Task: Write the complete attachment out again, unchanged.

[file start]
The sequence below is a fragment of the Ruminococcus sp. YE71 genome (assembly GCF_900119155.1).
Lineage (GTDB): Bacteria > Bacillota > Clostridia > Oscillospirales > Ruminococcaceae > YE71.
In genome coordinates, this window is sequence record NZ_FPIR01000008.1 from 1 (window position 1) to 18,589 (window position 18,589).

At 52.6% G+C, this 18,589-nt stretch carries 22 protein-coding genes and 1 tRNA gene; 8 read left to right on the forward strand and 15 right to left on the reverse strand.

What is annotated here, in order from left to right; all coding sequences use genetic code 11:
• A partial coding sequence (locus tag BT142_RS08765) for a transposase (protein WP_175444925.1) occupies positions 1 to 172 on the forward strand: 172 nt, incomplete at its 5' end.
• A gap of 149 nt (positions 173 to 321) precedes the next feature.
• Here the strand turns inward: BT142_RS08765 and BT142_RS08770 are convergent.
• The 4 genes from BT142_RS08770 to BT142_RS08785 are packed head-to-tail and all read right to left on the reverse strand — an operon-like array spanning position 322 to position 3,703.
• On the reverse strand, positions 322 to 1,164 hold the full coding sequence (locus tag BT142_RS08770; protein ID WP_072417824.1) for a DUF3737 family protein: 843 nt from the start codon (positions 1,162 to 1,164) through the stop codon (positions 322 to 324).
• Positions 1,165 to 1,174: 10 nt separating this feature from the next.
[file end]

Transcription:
The sequence below is a fragment of the Ruminococcus sp. YE71 genome (assembly GCF_900119155.1).
Lineage (GTDB): Bacteria > Bacillota > Clostridia > Oscillospirales > Ruminococcaceae > YE71.
In genome coordinates, this window is sequence record NZ_FPIR01000008.1 from 1 (window position 1) to 18,589 (window position 18,589).

At 52.6% G+C, this 18,589-nt stretch carries 22 protein-coding genes and 1 tRNA gene; 8 read left to right on the forward strand and 15 right to left on the reverse strand.

What is annotated here, in order from left to right; all coding sequences use genetic code 11:
• A partial coding sequence (locus tag BT142_RS08765) for a transposase (protein WP_175444925.1) occupies positions 1 to 172 on the forward strand: 172 nt, incomplete at its 5' end.
• A gap of 149 nt (positions 173 to 321) precedes the next feature.
• Here the strand turns inward: BT142_RS08765 and BT142_RS08770 are convergent.
• The 4 genes from BT142_RS08770 to BT142_RS08785 are packed head-to-tail and all read right to left on the reverse strand — an operon-like array spanning position 322 to position 3,703.
• On the reverse strand, positions 322 to 1,164 hold the full coding sequence (locus tag BT142_RS08770; protein ID WP_072417824.1) for a DUF3737 family protein: 843 nt from the start codon (positions 1,162 to 1,164) through the stop codon (positions 322 to 324).
• Positions 1,165 to 1,174: 10 nt separating this feature from the next.